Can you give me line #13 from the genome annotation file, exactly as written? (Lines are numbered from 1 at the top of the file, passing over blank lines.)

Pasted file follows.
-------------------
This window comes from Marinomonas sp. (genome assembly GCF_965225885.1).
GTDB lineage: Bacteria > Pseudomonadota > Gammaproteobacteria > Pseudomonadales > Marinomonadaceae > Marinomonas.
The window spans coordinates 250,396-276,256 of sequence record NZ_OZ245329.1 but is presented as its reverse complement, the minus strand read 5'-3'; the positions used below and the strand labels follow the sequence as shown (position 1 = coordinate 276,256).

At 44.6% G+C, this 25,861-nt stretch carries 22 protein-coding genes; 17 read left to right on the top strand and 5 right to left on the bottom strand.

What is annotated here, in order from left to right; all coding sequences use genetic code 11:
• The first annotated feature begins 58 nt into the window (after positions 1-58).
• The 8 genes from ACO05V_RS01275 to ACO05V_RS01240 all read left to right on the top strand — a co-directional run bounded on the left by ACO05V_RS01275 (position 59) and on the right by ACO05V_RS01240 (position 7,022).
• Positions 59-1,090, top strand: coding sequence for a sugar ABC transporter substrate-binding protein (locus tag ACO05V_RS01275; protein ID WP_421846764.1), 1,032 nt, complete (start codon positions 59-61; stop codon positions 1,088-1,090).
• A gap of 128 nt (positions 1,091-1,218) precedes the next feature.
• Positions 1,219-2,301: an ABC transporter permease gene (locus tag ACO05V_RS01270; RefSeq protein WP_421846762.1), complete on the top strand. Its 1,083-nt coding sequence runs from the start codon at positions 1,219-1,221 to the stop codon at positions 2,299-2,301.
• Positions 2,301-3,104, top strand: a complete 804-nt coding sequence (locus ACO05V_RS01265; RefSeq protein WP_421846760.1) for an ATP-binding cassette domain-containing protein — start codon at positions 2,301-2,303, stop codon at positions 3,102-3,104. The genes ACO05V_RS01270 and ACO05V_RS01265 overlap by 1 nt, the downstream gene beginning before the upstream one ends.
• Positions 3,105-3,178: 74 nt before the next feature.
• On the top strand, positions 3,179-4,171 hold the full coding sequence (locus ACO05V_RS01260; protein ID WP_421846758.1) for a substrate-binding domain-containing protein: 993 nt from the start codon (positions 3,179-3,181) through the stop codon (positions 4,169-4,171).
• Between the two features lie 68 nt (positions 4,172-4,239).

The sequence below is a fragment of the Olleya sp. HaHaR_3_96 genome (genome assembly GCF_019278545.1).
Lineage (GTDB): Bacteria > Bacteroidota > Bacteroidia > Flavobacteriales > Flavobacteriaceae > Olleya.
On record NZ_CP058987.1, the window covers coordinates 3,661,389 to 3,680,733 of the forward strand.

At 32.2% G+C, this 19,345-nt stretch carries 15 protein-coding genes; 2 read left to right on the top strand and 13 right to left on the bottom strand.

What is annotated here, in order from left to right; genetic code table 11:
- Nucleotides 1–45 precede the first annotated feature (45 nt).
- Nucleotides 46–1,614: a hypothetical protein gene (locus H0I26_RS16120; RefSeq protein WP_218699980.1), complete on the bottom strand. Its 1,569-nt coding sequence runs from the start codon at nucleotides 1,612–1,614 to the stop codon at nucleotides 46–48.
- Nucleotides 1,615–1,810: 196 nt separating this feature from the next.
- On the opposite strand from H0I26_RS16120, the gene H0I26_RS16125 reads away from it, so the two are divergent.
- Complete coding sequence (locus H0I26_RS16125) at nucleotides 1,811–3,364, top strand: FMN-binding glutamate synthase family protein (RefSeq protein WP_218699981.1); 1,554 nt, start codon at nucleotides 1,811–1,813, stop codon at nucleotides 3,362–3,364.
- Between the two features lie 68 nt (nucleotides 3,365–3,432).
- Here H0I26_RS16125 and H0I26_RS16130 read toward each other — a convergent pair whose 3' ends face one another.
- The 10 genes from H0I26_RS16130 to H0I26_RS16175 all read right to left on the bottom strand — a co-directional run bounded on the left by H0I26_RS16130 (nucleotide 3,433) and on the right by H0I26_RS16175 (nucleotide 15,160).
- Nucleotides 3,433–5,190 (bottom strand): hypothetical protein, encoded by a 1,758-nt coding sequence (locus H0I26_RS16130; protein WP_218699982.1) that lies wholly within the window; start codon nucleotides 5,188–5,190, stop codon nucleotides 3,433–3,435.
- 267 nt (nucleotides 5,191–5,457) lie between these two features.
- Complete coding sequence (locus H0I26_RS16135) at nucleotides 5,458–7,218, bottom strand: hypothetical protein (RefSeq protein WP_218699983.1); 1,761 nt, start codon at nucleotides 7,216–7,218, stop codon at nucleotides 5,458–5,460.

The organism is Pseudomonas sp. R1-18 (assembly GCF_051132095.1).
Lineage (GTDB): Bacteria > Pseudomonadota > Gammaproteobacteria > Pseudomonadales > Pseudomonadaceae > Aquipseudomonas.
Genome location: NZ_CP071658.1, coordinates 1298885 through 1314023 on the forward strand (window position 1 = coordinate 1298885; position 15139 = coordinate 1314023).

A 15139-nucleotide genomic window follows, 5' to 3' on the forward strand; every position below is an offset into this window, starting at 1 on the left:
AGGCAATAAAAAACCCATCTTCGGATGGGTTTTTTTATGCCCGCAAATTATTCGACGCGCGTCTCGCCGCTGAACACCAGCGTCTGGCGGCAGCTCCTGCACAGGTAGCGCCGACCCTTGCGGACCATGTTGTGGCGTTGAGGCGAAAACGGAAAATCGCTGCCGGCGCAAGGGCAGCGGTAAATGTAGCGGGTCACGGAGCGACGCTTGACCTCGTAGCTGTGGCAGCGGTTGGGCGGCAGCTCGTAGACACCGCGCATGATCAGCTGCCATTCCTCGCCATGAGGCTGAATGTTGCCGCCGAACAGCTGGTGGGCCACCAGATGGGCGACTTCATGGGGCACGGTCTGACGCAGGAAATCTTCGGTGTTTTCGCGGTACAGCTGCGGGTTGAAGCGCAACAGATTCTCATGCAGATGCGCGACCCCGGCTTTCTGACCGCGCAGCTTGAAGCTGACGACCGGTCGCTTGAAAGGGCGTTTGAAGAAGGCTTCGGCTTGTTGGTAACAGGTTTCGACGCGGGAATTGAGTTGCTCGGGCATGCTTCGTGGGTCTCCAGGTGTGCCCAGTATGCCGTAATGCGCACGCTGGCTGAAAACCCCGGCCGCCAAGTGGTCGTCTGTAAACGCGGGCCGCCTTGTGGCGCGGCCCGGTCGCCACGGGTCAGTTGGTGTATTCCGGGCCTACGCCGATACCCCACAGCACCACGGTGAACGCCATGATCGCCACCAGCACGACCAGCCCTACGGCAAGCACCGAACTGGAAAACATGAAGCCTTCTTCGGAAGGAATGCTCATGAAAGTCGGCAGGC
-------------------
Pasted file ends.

• On the top strand, positions 3,179-4,171 hold the full coding sequence (locus ACO05V_RS01260; protein ID WP_421846758.1) for a substrate-binding domain-containing protein: 993 nt from the start codon (positions 3,179-3,181) through the stop codon (positions 4,169-4,171).